FETTIPLACE, Peter (d.1444), of Stokenchurch, Oxon.
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Family and Education
s. of Richard Fettiplace of North Denchworth, Berks. m. bef. Nov. 1414, Juliana, wid. of Robert Morley (d.1410), of Stokenchurch, s.p.
Coroner, Oxon. by Oct. 1419-aft. 1437.1
Commr. of inquiry, Oxon. Feb. 1422 (counterfeitors of weights), Bucks. Mar. 1439 (concealments); array, Oxon. Jan. 1436; to distribute tax rebate Jan. 1436; treat for payment of subsidies Feb. 1441; of kiddles, river Thames from Buscot to Dorchester July 1443.
Escheator, Oxon. and Berks. 26 Nov. 1431-5 Nov. 1432, 5 Nov. 1439-40.
Sheriff, Oxon. and Berks. 4 Nov. 1441-6 Nov. 1442. J.p. Oxon. 12 May 1442-d.
The Fettiplaces had lived in North Denchworth in Hanney, Berkshire, ever since the mid 13th century, following the purchase of a manor there by Adam Fettiplace, sometime mayor of Oxford. Peter himself never held this particular property, for his father was a younger son, but it may nevertheless have been through inheritance that he came into possession of land in the same county at Buckland, Shaw and Thatcham. At some stage in his career he also acquired Andrews Court in West Hanney, situated close to the seat of the main line of the family. His move to Oxfordshire came about as a consequence of his marriage to the widowed Juliana Morley: in June 1413 he acquired property in Little Milton from Robert Morley (probably her son or stepson), a year or so later the latter made a settlement on him and Juliana of the manor of ‘Exchequers’ in Stoken-church, straddling the border with Buckinghamshire; and, in the same part of the Chilterns, the Fettiplaces held former Morley properties in Aston Rowant and Lewknor (as quitclaimed to them in 1418 by Edmund Brudenell*). To these holdings Fettiplace subsequently added more, in Kingsley, Towersey and Tythrop.2
Fettiplace is first noticed early in 1410, as a witness to the parliamentary elections held in Berkshire. Two years later his seal was affixed to a quitclaim made by Ralph Stane (whose own seal was less well known) to Alice, wife of Sir Richard Adderbury II*, the Fettiplaces’ neighbour at Denchworth; and in 1415 he was party to a transaction whereby the Adderburys leased certain properties in the vicinity to John Hyde. It seems very likely that he was a lawyer, for in December 1418 Hyde named him as an arbitrator in his dispute with the abbot of Bruern concerning the church at Denchworth. In this, Fettiplace was associated with John Cottesmore (d.1439) the future judge, with whom he was to have frequent contact. Indeed, he was to name both Cottesmore and Hyde among the feoffees of his lands. During the winter of 1419-20 Fettiplace was included on the list of 12 men sent to the King’s Council by the j.p.s for Oxfordshire, as being suitable for military service in England. By then he was already serving as a coroner in the county—a position which he continued to occupy apparently without a break, certainly until 1437 and perhaps even until his death. It was expressly in this capacity that he attested the parliamentary indentures drawn up at Oxford castle on 12 occasions (including that of 1432, which recorded the return of his kinsman Thomas Fettiplace); and no doubt his own three elections to the Commons owed something to his tenure of this office. In all of his Parliaments Fettiplace was accompanied in the Lower House by John Danvers, with whom he evidently established a friendly relationship. Thus, in December 1423, while at Westminster, Danvers assisted Fettiplace to complete the acquisition of more land in Stokenchurch and Aston Rowant; and in July 1426 Fettiplace stood surety for Danvers and his son, Robert†, when they shared a grant at the Exchequer with Thomas Chaucer* of Ewelme. Fettiplace was also on good terms with Thomas Stonor*, Chaucer’s former ward, to the extent that in 1432 he was one of those entrusted by Stonor’s widow, Alice, and her second husband, Richard Drayton†, with the maintenance and education of Stonor’s daughter, Isabel, over a period of ten years; and subsequently he acted on behalf of the widow as a feoffee of her estates.3)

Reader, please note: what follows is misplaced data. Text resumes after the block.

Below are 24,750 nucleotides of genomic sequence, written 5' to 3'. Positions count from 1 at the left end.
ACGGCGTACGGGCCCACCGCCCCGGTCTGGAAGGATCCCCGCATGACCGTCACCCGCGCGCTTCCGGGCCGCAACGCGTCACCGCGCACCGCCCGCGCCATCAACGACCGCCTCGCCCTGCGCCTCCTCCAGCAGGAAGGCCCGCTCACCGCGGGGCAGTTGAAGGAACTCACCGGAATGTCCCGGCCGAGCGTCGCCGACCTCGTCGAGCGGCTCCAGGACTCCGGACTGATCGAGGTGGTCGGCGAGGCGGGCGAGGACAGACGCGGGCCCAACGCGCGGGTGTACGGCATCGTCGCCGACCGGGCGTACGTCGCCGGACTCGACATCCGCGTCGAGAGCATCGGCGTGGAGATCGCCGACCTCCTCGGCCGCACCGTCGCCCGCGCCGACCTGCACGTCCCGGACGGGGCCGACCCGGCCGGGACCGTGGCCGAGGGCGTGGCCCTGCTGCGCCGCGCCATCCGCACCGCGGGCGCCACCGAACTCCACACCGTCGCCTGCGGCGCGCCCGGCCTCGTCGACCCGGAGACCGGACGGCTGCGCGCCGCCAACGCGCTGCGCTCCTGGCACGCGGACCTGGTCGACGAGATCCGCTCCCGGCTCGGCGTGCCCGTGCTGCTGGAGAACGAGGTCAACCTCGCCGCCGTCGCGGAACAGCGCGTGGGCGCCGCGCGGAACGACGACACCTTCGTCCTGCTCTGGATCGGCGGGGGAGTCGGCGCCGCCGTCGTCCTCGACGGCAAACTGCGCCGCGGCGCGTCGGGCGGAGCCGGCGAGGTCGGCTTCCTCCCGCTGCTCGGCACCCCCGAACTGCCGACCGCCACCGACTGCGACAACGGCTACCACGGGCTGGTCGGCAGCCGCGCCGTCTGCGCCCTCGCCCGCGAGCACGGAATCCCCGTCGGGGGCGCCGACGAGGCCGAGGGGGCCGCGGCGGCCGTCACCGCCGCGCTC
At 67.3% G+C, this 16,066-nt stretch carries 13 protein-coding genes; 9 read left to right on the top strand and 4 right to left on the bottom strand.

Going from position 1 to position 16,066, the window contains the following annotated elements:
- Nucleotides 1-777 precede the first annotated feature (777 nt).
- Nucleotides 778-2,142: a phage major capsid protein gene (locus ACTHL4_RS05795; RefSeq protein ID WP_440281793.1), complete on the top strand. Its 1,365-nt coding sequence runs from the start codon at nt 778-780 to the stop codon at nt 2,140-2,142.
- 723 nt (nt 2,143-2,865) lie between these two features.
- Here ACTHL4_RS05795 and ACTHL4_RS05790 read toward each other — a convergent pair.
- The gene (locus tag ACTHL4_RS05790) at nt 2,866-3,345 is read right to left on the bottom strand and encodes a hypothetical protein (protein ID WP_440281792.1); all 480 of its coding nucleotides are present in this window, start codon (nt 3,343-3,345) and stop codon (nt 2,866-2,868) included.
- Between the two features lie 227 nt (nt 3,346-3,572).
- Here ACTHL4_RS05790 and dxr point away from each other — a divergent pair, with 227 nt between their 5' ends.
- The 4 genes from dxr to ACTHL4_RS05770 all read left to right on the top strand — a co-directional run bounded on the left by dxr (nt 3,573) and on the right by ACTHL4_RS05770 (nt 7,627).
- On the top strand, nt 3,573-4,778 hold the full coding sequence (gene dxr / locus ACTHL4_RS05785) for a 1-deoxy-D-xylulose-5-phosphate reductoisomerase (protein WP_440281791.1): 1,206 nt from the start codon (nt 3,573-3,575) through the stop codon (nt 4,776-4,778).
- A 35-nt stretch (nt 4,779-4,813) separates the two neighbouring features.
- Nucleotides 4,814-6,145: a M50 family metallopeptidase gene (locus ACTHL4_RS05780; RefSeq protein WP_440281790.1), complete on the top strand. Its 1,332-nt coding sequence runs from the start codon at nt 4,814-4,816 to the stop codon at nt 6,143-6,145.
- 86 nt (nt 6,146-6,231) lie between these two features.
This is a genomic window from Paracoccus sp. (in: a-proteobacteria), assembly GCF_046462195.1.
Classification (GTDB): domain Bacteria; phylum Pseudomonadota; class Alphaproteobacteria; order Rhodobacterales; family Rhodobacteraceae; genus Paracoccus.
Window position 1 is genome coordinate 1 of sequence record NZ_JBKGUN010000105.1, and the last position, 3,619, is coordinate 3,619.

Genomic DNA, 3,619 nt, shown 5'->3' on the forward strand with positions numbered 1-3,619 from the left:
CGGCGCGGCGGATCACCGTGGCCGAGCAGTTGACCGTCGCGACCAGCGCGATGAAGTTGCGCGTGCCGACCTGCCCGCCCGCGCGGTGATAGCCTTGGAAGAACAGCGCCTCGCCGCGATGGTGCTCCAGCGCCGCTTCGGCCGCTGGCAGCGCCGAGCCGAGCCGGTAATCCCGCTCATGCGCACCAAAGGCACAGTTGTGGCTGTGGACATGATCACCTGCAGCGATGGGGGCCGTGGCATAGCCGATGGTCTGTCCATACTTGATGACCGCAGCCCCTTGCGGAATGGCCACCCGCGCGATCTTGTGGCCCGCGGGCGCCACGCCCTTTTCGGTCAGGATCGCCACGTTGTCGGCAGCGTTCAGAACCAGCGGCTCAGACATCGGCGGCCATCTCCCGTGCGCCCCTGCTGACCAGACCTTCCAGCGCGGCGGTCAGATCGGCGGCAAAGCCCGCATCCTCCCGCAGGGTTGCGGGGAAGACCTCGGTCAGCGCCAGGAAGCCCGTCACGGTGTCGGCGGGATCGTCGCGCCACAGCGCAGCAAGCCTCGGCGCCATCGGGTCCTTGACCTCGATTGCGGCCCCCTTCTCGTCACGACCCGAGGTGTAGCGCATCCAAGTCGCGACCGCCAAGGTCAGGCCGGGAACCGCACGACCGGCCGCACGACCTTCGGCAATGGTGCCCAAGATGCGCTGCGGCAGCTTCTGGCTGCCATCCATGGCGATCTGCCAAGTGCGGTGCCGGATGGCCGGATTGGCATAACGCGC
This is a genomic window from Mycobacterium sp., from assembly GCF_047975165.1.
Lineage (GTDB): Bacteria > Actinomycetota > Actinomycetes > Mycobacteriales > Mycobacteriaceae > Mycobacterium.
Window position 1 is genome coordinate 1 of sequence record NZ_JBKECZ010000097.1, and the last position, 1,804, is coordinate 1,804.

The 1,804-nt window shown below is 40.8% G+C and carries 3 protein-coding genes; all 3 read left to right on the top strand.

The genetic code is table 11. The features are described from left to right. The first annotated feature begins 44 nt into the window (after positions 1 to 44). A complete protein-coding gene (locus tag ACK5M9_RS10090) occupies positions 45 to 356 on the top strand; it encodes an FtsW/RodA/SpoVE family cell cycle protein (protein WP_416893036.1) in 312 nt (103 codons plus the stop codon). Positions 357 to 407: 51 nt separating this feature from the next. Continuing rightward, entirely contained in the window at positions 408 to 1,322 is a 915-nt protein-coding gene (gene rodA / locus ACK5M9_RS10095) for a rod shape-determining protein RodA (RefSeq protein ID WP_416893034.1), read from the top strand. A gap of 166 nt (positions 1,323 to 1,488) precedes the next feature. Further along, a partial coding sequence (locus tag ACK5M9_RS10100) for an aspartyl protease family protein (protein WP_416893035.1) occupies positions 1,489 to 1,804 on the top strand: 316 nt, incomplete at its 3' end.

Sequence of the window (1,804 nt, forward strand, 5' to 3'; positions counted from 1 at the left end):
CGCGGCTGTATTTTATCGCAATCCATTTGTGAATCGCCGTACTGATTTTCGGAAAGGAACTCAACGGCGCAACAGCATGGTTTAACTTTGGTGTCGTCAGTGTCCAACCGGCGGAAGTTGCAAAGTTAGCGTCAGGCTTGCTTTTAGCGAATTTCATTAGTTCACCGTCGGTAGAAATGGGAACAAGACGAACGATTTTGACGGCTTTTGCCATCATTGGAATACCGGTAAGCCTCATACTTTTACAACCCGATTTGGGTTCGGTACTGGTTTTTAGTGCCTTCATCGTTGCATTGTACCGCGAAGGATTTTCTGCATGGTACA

In February 1434 Fettiplace procured at the Exchequer for 20 marks the marriage of Thomas Broune, a royal ward. Three months later he was listed among those members of the gentry of Oxfordshire who were required to take the generally administered oath not to maintain malefactors. At the end of his shrievalty of 1441-2, he was made a trustee of the manor of Dunton, Buckinghamshire, for the late Thomas Stonor’s half-brothers, Edmund† and John Hampden†. (The same John Hampden had earlier acted alongside Sir Robert Shotesbrooke† and Richard Drayton as a co-feoffee of Fettiplace’s own holdings.) It was probably also in the capacity of a trustee (on behalf of the late William Danvers*) that in the same year (1442) Fettiplace was party to the conveyance of the manor of Winterbourne Danvers to William de la Pole, earl of Suffolk.4
Fettiplace died without issue on 4 Feb. 1444. He was succeeded by John Fettiplace, the son of his brother, Richard.5
Ref Volumes: 1386-1421
Author: L. S. Woodger
- 1. C219/12/3-5, 13/3-5, 14/1-4, 15/1.
- 2. Misc. Gen. et Her. (ser. 5), ii. 93-96; VCH Berks. iv. 286, 290; VCH Bucks. iii. 98; VCH Oxon. viii. 103; CCR, 1413-19, p. 508; CAD, vi. C5997; CP25(1)191/26/1, 291/63/23.
- 3. C219/10/5; CCR, 1409-13, p. 346; 1413-19, pp. 512, 516, 522; 1422-9, p. 128; CFR, xv. 132; Stonor Letters (Cam. Soc. ser. 3, xxix), 50; E28/97/24; CP25(1)13/81/5; C140/29/48.
- 4. CPR, 1429-36, pp. 331, 395; 1441-6, p. 138; VCH Berks. iv. 64.
- 5. C139/115/24.